Big time boxing returned to Leeds arena in April. The headline act, as always, was the super popular Josh Warrington, defending his WBC international featherweight title.
Warrington beat the ultra-tough, tricky Tokyo based Hisashi Amagasa over 12 rounds in front of a rabid crowd, picking up scores of 118-111, 117-111, and, ludicrously, 120-107.
Warrington did win the fight, starting an ending the contest very well, but Amagasa appeared, from ringside at least, to drag himself back into the fight during the middle section. Amagasa flung unorthodox shots with his long arms and his right uppercut landed on more than a few occasions. It has to be said however, Warrington, particularly in the last couple of rounds, landed some hellacious shots on the visitor and Amagasa was clearly wobbled at times.
Warrington was vocal in the aftermath as he feels he is ready for Barry’s IBF champion Lee Selby. The man dubbed the ‘Welsh Mayweather’ would be an extremely hard fight, but the opportunity to stage a world title fight at Elland Road between the pair may be too attractive, financially, for promoter Eddie Hearn to pass up.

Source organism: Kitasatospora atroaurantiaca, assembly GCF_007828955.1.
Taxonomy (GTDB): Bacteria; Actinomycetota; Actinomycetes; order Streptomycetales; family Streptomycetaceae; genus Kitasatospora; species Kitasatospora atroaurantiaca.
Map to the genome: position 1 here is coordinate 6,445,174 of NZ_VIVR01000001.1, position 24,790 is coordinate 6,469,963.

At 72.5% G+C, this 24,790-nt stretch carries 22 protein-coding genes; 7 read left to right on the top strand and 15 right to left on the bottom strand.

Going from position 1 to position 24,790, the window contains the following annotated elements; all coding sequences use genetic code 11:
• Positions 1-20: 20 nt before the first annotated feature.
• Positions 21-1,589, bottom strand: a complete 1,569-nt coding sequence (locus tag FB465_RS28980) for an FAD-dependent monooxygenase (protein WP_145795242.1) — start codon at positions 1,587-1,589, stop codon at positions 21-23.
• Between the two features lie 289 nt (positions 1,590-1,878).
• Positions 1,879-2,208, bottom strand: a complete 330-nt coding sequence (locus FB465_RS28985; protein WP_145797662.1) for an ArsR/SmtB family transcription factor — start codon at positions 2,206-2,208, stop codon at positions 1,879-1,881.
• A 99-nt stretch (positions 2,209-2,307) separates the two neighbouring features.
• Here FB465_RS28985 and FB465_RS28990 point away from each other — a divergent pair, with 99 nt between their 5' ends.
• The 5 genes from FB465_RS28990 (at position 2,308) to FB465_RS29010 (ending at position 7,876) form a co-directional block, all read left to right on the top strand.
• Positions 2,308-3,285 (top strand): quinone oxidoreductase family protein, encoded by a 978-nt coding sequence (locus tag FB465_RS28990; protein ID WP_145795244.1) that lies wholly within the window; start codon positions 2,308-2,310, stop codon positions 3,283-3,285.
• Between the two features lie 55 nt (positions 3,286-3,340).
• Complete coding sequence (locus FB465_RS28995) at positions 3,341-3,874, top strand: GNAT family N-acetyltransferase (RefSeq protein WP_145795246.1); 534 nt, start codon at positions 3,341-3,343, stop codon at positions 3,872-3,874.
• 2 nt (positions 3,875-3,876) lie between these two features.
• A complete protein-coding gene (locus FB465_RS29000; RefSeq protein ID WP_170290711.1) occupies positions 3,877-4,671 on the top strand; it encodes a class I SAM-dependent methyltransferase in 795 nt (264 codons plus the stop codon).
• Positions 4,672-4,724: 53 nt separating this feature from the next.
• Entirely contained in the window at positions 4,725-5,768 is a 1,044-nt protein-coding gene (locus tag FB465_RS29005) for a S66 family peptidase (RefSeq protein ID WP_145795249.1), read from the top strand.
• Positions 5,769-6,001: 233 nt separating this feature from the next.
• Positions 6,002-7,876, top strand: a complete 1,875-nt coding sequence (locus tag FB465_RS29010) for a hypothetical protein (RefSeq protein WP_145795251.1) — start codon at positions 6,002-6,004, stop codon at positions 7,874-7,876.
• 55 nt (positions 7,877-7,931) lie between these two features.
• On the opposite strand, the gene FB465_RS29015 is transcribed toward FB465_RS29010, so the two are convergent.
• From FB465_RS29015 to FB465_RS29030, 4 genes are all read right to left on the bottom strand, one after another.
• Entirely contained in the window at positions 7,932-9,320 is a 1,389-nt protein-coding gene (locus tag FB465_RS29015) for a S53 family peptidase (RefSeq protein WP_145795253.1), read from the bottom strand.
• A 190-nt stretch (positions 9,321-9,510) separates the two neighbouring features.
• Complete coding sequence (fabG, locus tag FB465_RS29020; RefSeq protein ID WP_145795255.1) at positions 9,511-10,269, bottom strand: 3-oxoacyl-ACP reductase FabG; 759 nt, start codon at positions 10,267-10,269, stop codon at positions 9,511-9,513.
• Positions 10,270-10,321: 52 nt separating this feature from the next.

The rest of the card had some intriguing fights. The fight of the night was the 12 round war of attrition between Stuey Hall and Rodrigo Guerrero at bantamweight. Guerrero was a former IBF super flyweight champion and after a slow start, showed his championship class with a non-stop display of punching. Hall, however, looked much larger, a natural bantamweight, and few of Guerrero’s shots seemed to worry the Darlington man. Hall smartly boxed off the back foot, but occasionally allowed himself to get dragged into a brawl on the inside or to simply let Guerrero tee off on him. Many ringsiders expected the fight to be adjudged a draw, but three scores of 117-111 allowed Hall to press for another world title shot.
The card was huge, lasting over five hours. Of local interest was another victory for classy Bradford welterweight Darren Tetley, who outclassed Casey Blair over 6, referee Howard Foster judging the contest 60-54. Lots of talk along the press row was concerning the progression of Tetley to English title level, and the consensus seemed to be he is more than ready. Tetley has a vocal number of followers in the crowd for a fight on relatively early, and as he steps up the level of opposition, it looks as if he can make an impact on the wider consciousness of Bradford and West Yorkshire.
Doncaster’s Reece Mould also made his debut at super featherweight, flooring Phil Hervey twice in the first round before the referee called it off.
From further afield, London’s Issac Chamberlain and Nottingham’s Russ Henshaw engaged in a wild slugfest between two undefeated cruiserweights. Henshaw was dropped in the first, but wore Chamberlain down, resulting in the Londoner being docked a point for persistent holding. Chamberlain looked to be worn out, but managed a second wind, and in the 6th and final round, began unloading on Henshaw. With the referee attempting to jump in, the towel also came sailing in from Henshaw’s corner.